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Parental factors and young people’s gambling

Main Inside Game_1984x808_Alex Russel

Associate Professor Alex Russell

By Associate Professor Alex Russell

Gambling is often defined as risking something of value, usually money, to win something of value, with the outcome determined at least in part by chance.

Simulated gambling products include some, but not all, elements of gambling. Social casino games, for example, allow the user to pay money to play a gambling-style game, like a slot machine, but not to cash out winnings. Other examples of simulated gambling include loot boxes, demo versions of gambling products, and video games with gambling components, such as Grand Theft Auto.

Simulated gambling products include some, but not all, elements of gambling.

These products are not classified as gambling, although the federal government has proposed an MA15+ or R18+ rating for some of them. However, they do introduce under 18s to how gambling products work and potentially facilitate a transition to traditional gambling. They may set unrealistic expectations because they are not bound by the same regulations as real-world gambling and therefore may give people a false sense of confidence.

Research findings

In our Foundation-funded research, From adolescence to young adulthood: associations between simulated and traditional gambling, and the role of parental factors, we surveyed 1,026 Australians aged 18–25 about their use of simulated and traditional gambling products.

We found that early exposure to gambling is a risk factor for gambling problems.

Participants commonly reported first using simulated gambling products before turning 18, particularly those related to video games, including loot boxes. However, products in which gambling is the core gameplay element, like social casino games and demo games, were more commonly used by people after they had turned 18.

We found that early exposure to gambling is a risk factor for gambling problems.

In contrast, use of traditional gambling products when under 18 was far less common, but there was a large jump in participation in all traditional gambling activities at age 18.

Engagement in simulated gambling related to video games, such as loot boxes and video games with gambling content, tended to precede most forms of traditional gambling. However, on average, social casino games and demo games were more common once a person had taken part in real-world gambling activities, such as lotteries, scratch cards, pokies and sports betting.

In other words, simulated forms that most closely resemble traditional gambling activities appear to be more popular once a person has participated in gambling, although this is not the case for all people. Simulated gambling products are also associated with gambling harm, and may represent a particular risk for vulnerable people.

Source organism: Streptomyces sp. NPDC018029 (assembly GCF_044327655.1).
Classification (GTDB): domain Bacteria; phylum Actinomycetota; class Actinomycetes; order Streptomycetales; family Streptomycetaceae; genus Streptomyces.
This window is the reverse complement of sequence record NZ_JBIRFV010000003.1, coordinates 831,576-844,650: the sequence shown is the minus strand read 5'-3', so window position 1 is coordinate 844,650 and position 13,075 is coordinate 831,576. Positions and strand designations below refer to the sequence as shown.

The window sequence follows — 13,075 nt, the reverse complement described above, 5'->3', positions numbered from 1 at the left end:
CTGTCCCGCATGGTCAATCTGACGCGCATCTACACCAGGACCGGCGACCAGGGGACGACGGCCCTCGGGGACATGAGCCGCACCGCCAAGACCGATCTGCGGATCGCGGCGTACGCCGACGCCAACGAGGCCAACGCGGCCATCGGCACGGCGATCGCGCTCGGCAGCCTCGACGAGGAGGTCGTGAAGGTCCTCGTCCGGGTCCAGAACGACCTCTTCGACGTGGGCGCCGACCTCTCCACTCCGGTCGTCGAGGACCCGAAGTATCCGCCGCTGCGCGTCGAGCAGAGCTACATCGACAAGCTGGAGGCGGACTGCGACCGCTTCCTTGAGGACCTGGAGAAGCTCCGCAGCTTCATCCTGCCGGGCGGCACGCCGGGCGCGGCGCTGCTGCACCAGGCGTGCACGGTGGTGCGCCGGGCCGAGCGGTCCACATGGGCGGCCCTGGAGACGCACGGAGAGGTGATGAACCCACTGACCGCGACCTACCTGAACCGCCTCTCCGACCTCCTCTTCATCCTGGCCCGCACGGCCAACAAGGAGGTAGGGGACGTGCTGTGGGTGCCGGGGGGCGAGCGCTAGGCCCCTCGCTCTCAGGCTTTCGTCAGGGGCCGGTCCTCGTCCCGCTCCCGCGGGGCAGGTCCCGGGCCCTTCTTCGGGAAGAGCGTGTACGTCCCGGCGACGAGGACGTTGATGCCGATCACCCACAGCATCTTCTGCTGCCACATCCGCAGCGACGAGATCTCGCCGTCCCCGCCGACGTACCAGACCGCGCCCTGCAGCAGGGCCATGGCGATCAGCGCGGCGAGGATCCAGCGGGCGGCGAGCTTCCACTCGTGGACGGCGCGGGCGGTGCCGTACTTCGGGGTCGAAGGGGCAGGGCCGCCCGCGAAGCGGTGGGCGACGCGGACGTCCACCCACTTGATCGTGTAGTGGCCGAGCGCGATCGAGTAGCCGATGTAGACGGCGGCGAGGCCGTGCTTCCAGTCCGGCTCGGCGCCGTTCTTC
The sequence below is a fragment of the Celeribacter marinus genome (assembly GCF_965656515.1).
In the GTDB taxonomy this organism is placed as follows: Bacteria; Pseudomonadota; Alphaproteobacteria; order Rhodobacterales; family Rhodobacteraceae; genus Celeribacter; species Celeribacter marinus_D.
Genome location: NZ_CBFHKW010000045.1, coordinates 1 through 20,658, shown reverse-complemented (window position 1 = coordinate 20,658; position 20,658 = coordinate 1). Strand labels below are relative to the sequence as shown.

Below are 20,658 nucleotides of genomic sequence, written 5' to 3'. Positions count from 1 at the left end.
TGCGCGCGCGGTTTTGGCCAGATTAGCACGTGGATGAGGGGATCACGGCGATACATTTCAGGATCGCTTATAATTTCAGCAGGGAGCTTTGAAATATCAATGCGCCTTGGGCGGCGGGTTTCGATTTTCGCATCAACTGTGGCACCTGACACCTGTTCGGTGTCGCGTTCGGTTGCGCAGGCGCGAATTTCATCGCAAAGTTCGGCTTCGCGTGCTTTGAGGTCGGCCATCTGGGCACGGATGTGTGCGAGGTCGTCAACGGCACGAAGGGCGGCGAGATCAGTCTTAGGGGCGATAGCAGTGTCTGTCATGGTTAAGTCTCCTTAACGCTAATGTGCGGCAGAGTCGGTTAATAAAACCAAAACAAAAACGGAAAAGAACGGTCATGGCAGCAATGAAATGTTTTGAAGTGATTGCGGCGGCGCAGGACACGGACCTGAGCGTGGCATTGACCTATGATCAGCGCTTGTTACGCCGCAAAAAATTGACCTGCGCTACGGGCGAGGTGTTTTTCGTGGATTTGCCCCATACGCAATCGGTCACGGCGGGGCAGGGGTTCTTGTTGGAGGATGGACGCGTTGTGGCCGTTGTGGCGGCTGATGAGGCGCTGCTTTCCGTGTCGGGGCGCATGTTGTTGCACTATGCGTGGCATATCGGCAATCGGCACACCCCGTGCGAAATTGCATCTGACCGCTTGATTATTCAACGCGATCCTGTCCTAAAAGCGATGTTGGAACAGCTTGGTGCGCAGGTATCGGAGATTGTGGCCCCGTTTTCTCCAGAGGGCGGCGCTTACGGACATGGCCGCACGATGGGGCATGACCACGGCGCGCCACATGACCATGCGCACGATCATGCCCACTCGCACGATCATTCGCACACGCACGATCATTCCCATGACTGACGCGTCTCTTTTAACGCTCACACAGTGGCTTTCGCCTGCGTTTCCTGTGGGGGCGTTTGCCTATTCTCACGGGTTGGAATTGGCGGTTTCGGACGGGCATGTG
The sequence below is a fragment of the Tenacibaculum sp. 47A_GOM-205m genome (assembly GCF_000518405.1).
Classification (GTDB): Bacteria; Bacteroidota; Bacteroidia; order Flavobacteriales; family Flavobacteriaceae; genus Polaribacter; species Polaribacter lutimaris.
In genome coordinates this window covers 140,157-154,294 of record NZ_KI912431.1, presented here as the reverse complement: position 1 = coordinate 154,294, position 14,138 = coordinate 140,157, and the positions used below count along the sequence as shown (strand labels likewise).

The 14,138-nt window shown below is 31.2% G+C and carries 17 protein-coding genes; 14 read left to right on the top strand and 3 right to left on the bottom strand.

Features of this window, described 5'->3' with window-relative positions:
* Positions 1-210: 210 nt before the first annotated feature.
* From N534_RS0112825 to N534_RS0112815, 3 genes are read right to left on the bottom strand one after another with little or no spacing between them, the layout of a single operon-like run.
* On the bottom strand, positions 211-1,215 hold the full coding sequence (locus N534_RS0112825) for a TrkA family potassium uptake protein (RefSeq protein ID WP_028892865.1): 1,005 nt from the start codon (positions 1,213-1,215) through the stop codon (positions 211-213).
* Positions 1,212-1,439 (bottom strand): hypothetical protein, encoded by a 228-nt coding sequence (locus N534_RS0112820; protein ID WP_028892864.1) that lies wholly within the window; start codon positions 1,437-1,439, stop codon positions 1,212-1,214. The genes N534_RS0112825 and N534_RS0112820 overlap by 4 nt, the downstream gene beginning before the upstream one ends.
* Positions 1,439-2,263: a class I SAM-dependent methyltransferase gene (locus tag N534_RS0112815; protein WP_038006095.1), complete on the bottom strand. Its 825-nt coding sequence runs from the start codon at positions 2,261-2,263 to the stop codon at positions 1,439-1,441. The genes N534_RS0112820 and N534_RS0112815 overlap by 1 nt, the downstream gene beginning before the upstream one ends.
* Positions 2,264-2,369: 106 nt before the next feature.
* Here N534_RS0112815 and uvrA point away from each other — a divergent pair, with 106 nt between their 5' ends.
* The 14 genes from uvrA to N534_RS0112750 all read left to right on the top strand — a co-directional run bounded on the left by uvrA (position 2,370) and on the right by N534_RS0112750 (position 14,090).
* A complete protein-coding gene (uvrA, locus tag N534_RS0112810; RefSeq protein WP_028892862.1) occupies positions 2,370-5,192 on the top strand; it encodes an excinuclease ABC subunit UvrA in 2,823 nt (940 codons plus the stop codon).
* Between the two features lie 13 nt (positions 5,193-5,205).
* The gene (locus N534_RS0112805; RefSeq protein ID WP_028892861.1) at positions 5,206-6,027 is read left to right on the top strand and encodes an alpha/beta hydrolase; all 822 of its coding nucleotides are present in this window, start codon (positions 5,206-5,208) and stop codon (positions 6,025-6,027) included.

The role of the parent/child bond

The research also looked at parent/child relationships and how this relates to gambling, finding that parents are key facilitators of gambling amongst adolescents. The role of parents was found to be a key risk factor for gambling and simulated gambling amongst young people as well as incidence of gambling harm.

We considered participant perceptions regarding their parents’ approval of, and participation in, gambling activities. The findings were that parents perceived to approve of simulated gambling were more likely to be perceived to approve of traditional gambling, and to be perceived to be taking part in both.

… parents are key facilitators of gambling amongst adolescents.

Our research also defined the relationship between the participants, as adolescents, and their parents, in categories such as ‘connected’, ‘involved’ and ‘hostile’.

Hostile parent–adolescent relationships were defined by negativity, criticism or conflict, not necessarily physical hostility. Such relationships predicted participation in both simulated and traditional gambling forms, potentially because adolescents could use them to escape.

Hostility was also associated with gaming and gambling problems, although more research is required because the causal direction is unclear. An adolescent may gamble to cope with a hostile relationship, or a relationship may be hostile because the adolescent takes part in gambling against a parent’s wishes.

… game developers should consider incorporating mechanisms into their products to minimise harm …

The findings demonstrate the important role played by parents in shaping their children’s behaviour into young adulthood. Education programs for parents could help them understand the risks associated with these products and how their own actions may influence their children.

The research provides evidence that game developers should consider incorporating mechanisms into their products to minimise harm, such as spending limits, helpline details, self-exclusion and responsible marketing.

There is also a case for regulators to more closely inspect some simulated gambling forms, particularly loot boxes, social casino games and demo games and to use existing frameworks, such as the National Consumer Protection Framework for Online Wagering, to identify harm minimisation measures that developers should be required to implement.

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